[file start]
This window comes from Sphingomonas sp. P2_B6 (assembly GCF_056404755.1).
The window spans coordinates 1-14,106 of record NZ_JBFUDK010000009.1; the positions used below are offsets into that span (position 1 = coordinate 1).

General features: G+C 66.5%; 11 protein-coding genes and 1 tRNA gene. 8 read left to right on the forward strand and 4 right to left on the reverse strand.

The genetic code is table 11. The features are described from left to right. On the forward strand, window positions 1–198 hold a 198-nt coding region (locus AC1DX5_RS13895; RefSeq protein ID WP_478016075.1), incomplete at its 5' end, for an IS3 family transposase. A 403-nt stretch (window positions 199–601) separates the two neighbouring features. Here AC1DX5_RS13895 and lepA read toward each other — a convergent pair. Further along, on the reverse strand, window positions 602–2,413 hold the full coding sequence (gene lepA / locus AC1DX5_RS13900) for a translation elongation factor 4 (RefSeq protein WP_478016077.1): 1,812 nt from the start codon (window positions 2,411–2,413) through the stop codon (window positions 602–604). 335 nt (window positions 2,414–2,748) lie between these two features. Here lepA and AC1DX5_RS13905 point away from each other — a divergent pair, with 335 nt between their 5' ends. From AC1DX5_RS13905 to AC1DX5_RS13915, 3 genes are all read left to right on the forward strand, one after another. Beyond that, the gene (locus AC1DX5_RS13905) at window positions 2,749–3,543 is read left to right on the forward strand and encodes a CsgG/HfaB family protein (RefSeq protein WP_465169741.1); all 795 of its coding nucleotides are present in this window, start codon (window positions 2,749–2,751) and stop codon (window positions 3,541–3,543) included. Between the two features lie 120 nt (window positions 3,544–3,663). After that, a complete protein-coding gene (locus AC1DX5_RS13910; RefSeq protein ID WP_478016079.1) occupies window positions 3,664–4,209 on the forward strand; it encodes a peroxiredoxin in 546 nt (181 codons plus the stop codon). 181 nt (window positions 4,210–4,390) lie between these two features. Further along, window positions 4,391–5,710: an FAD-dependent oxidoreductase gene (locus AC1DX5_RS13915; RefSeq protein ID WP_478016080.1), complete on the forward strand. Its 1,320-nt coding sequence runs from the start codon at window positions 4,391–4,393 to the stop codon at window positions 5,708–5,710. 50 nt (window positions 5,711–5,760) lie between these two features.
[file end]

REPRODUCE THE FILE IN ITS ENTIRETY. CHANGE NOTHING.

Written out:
This window comes from Sphingomonas sp. P2_B6 (assembly GCF_056404755.1).
The window spans coordinates 1-14,106 of record NZ_JBFUDK010000009.1; the positions used below are offsets into that span (position 1 = coordinate 1).

General features: G+C 66.5%; 11 protein-coding genes and 1 tRNA gene. 8 read left to right on the forward strand and 4 right to left on the reverse strand.

The genetic code is table 11. The features are described from left to right. On the forward strand, window positions 1–198 hold a 198-nt coding region (locus AC1DX5_RS13895; RefSeq protein ID WP_478016075.1), incomplete at its 5' end, for an IS3 family transposase. A 403-nt stretch (window positions 199–601) separates the two neighbouring features. Here AC1DX5_RS13895 and lepA read toward each other — a convergent pair. Further along, on the reverse strand, window positions 602–2,413 hold the full coding sequence (gene lepA / locus AC1DX5_RS13900) for a translation elongation factor 4 (RefSeq protein WP_478016077.1): 1,812 nt from the start codon (window positions 2,411–2,413) through the stop codon (window positions 602–604). 335 nt (window positions 2,414–2,748) lie between these two features. Here lepA and AC1DX5_RS13905 point away from each other — a divergent pair, with 335 nt between their 5' ends. From AC1DX5_RS13905 to AC1DX5_RS13915, 3 genes are all read left to right on the forward strand, one after another. Beyond that, the gene (locus AC1DX5_RS13905) at window positions 2,749–3,543 is read left to right on the forward strand and encodes a CsgG/HfaB family protein (RefSeq protein WP_465169741.1); all 795 of its coding nucleotides are present in this window, start codon (window positions 2,749–2,751) and stop codon (window positions 3,541–3,543) included. Between the two features lie 120 nt (window positions 3,544–3,663). After that, a complete protein-coding gene (locus AC1DX5_RS13910; RefSeq protein ID WP_478016079.1) occupies window positions 3,664–4,209 on the forward strand; it encodes a peroxiredoxin in 546 nt (181 codons plus the stop codon). 181 nt (window positions 4,210–4,390) lie between these two features. Further along, window positions 4,391–5,710: an FAD-dependent oxidoreductase gene (locus AC1DX5_RS13915; RefSeq protein ID WP_478016080.1), complete on the forward strand. Its 1,320-nt coding sequence runs from the start codon at window positions 4,391–4,393 to the stop codon at window positions 5,708–5,710. 50 nt (window positions 5,711–5,760) lie between these two features.